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Better Skin During Menopause

By: Ian Murnaghan BSc (hons), MSc - Updated: 17 Oct 2012 | comments*Discuss
Menopause Skin Changes Acne 40s

Just as you will probably notice many changes in your body during menopause, you may also notice changes in your skin, especially the skin on your face. The declining levels of oestrogen can mean that skin loses elasticity and is more prone to dryness and wrinkling.

The skin on your face is constantly exposed to the elements and if you haven't been caring for it up to this point, it may show the most severe signs of menopause. Others who have taken good care of their facial skin may find that their neck and hands – also frequently exposed to the elements – have been neglected and these begin to show changes during the menopausal transition.

Acne During Menopause

The shift in hormones during menopause can mean that women who never suffered from acne now begin to do so – as others can find that their normally acne-prone skin starts to clear up. It can be frustrating to deal with acne during these years, especially as you try to balance the dryness from declining oestrogen levels.

Women who suffer from acne may want to choose products aimed at combination skin, as these can help you battle dryness while simultaneously preventing blemishes. Gentle, occasional exfoliation can help unclog pores and reduce acne as well. Unfortunately, these types of hormonal breakouts can be particularly challenging to deal with, so you may find that having some concealing cream is necessary to keep you feeling your best.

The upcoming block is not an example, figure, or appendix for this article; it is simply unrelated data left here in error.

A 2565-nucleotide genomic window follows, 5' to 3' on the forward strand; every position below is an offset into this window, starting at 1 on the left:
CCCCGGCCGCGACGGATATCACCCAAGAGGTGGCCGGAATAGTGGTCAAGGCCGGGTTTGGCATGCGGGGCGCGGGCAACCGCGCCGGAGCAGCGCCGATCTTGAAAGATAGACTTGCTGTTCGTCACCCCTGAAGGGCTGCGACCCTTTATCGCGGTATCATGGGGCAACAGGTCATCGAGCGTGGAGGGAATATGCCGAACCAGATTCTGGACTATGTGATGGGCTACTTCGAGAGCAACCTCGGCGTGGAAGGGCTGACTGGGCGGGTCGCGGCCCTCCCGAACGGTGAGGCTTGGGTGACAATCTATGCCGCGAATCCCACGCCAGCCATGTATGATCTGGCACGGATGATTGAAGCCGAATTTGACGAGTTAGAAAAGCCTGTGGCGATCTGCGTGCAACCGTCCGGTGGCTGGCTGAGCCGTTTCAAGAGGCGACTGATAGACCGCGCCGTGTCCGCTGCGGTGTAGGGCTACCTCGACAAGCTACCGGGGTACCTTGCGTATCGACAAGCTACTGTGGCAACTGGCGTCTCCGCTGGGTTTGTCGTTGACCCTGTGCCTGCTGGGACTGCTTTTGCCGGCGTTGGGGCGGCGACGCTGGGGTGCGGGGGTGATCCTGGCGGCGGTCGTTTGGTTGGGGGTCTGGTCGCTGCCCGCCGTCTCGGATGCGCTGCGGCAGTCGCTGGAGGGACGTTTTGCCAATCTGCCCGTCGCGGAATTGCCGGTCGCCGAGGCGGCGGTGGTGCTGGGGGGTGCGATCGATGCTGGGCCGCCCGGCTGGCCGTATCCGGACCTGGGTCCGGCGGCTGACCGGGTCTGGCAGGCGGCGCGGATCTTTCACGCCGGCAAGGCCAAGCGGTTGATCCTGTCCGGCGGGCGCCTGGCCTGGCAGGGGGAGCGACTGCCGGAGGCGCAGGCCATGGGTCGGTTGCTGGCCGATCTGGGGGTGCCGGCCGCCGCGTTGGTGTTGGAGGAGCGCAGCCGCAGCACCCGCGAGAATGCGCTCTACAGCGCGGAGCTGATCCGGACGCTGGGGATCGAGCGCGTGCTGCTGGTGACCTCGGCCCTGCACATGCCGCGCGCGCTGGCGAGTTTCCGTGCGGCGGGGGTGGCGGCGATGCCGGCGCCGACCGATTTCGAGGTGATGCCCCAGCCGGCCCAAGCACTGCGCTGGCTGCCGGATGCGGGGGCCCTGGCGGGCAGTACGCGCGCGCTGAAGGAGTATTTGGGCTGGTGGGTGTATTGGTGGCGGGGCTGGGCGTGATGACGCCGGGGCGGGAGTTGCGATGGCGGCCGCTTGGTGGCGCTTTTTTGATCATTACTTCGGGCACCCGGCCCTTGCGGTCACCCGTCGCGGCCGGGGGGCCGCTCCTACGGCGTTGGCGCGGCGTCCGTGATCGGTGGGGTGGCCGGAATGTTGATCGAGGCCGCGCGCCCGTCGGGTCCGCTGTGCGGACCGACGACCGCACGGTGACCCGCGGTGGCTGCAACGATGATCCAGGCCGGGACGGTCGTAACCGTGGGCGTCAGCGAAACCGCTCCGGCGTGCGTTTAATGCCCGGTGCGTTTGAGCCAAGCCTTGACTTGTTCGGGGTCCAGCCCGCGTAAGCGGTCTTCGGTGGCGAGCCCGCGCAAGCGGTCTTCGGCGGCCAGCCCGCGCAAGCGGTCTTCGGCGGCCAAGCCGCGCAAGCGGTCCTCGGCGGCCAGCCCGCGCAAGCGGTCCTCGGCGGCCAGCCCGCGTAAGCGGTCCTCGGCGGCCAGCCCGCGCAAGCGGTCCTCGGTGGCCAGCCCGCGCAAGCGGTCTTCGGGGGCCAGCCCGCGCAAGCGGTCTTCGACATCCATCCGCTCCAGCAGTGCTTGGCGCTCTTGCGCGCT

How to Handle Skin Dryness

Skin dryness is one of the most common complaints for menopausal women. Reduced elasticity, skin sagging and wrinkling are frequent challenges during the menopausal transition. In fact, women will probably begin to notice skin changes in their 40s, years before they experience the major signs of menopause.

This occurs because even in your 40s, hormone levels shift and skin doesn't retain the same elasticity and moisture that it had in your younger years. For women who solely have dryness but otherwise normal skin, then a simple moisturizer will work well. Slather it on in the morning and evening, while also ensuring it has an SPF to protect you from the sun.

Using HRT to Improve Skin Condition

Some women may choose to take hormone replacement therapy (HRT), which can help with skin dryness and elasticity. However, there are a number of risks with HRT and any improvement in skin should really be viewed as a positive side-effect of the treatment rather than the basis for taking HRT. Your doctor can help you decide if HRT is right for you.

Healthy Skin for Life

Part of ageing is accepting that there are many natural changes that will occur in your skin and body. While you can take measures to make your skin more comfortable and healthy, it's also important to be realistic in your expectations. Mature skin is bound to show some signs of 'wisdom' so to speak, and all of those years of laughter and emotion aren't going to be wiped out by a miracle product.

If you wear a suitable sunscreen, maintain a diet that supports healthy skin and use the right products for mature skin needs so that you can enjoy an attractive complexion. While your skin may show its age, it can do so beautifully with the right care.

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